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Assessment policy: introduction - Germany

The notion ‘assessment’ embodies different forms of evaluation principles. These include general and special performance evaluations, such as school reports, grades, verbal assessments and the establishment of ability profiles, such as the orientation stage reports issued before the transition of a pupil from primary to secondary school. Assessment can also refer to education plans and curricula as well as psychological and medical diagnostics. The latter comprise informal and standardised tests. The handling of personal data, such as test results, consultation records, etc. is subject to special terms of privacy.

Quality assurance and performance measurement in schools represent central issues in the development of education policy. According to the Standing Conference of the Ministers of Education and Cultural Affairs good evidence on pupils’ strengths and weaknesses in key areas of competence is intended to serve as a basis for targeted measures leading to the improvement of efficiency. In the context of integrative class work special needs diagnostics will play a more significant role in the future, i.e. by increasingly assessing pupils with special educational needs during class sessions. 

General Structure of the German Education System

The education system in the Federal Republic of Germany is divided into

  • pre-school education,
  • primary education,
  • secondary education,
  • tertiary education and
  • continuing education 

Pupils whose special educational needs cannot be met within a mainstream school receive instruction either at Sonderschulen, at Berufsschulen with special emphasis on different types of special education or at comparable institutions. Under the Hamburg Agreement between the Länder of 14th October 1971 on harmonisation in the school system, the basic school structure which applies to all Länder is such that a clear distinction is made between mainstream schools and special schools (usually known as Sonderschulen but also called Förderschulen in some Länder).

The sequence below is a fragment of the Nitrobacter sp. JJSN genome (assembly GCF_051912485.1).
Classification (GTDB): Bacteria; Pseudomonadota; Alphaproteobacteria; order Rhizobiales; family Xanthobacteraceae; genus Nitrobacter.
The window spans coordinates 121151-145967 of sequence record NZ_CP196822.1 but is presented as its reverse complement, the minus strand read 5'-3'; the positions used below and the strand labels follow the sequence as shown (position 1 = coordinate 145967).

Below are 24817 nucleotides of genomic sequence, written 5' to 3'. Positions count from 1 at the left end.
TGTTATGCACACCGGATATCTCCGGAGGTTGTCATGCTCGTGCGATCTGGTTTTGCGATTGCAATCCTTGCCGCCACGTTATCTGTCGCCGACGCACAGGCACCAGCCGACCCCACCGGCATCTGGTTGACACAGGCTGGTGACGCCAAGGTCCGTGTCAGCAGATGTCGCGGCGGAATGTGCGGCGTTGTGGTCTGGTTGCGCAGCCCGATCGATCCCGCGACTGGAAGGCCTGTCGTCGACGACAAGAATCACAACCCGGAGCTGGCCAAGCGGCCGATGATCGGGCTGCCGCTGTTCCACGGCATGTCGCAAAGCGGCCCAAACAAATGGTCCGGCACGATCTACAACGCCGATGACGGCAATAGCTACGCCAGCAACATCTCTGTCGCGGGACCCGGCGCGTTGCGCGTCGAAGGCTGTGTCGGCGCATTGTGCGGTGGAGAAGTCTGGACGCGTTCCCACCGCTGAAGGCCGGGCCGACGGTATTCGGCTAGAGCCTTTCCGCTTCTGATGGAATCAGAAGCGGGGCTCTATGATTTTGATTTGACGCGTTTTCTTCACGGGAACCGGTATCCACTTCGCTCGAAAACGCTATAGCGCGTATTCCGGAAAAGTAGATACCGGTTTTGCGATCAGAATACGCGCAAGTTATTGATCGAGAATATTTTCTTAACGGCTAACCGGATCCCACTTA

According to the Recommendations on the Organisation of Special Schools (Empfehlung zur Ordnung des Sonderschulwesens, Resolution by the Standing Conference of the Ministers of Education and Cultural Affairs of the Länder dated 16 March 1972), there are ten different types of special schools Sonderschulen:

  • schools for the blind
  • schools for the deaf
  • schools for the visually impaired
  • schools for the hearing impaired
  • schools for the mentally handicapped
  • schools for the physically disabled
  • schools for the sick
  • schools for children with learning difficulties
  • schools for children with speech defects
  • schools for children with behavioural problems

Following the primary school stage at which all pupils attend mixed-ability classes (Years 1 to 4, in two Länder Years 1 to 6) the organisation of the secondary school system(Years 5 to 12/13) in the Länder is characterised by division into the various educational paths with their respective leaving certificates and qualifications for which different school types are responsible. The following types of school exist in the majority of the Länder:

  • Hauptschule
  • Realschule
  • Gymnasium
  • Gesamtschule

The past years brought into being a growing variety of support measures. One feature these measures have in common is that integration is not only regarded as the objective itself, but also as the means of its achievement, i.e. by teaching disabled children together with non-handicapped children in different ways.

Assessment in the Field of Special Needs

This section is concerned with Initial and Process diagnostics after the 1994 resolution of the Standing Conference of the Ministers of Education and Cultural Affairs – KMK and Focal Points in Special Needs Support. The German education system distinguishes between two groups of children according to their educational needs: Pupils with general educational needs are referred to the first group, pupils with special educational needs to the second. In addition to the universally applicable assessment system directed at both groups an additional specific assessment system directed at the second group serves to examine more closely which type of special support seems advisable in the individual case. Under formal aspects it is necessary to distinguish if a pupil’s need for special educational support has already been diagnosed (in this case assessment in the sense of process diagnostics is first and foremost aimed at the development and substantiation of further support measures), or, if in terms of an initial diagnose, there is need to clarify the necessity of special educational needs (in this case the development of an education plan is required as well as the proposal of learning venues for the implementation of the special educational needs).

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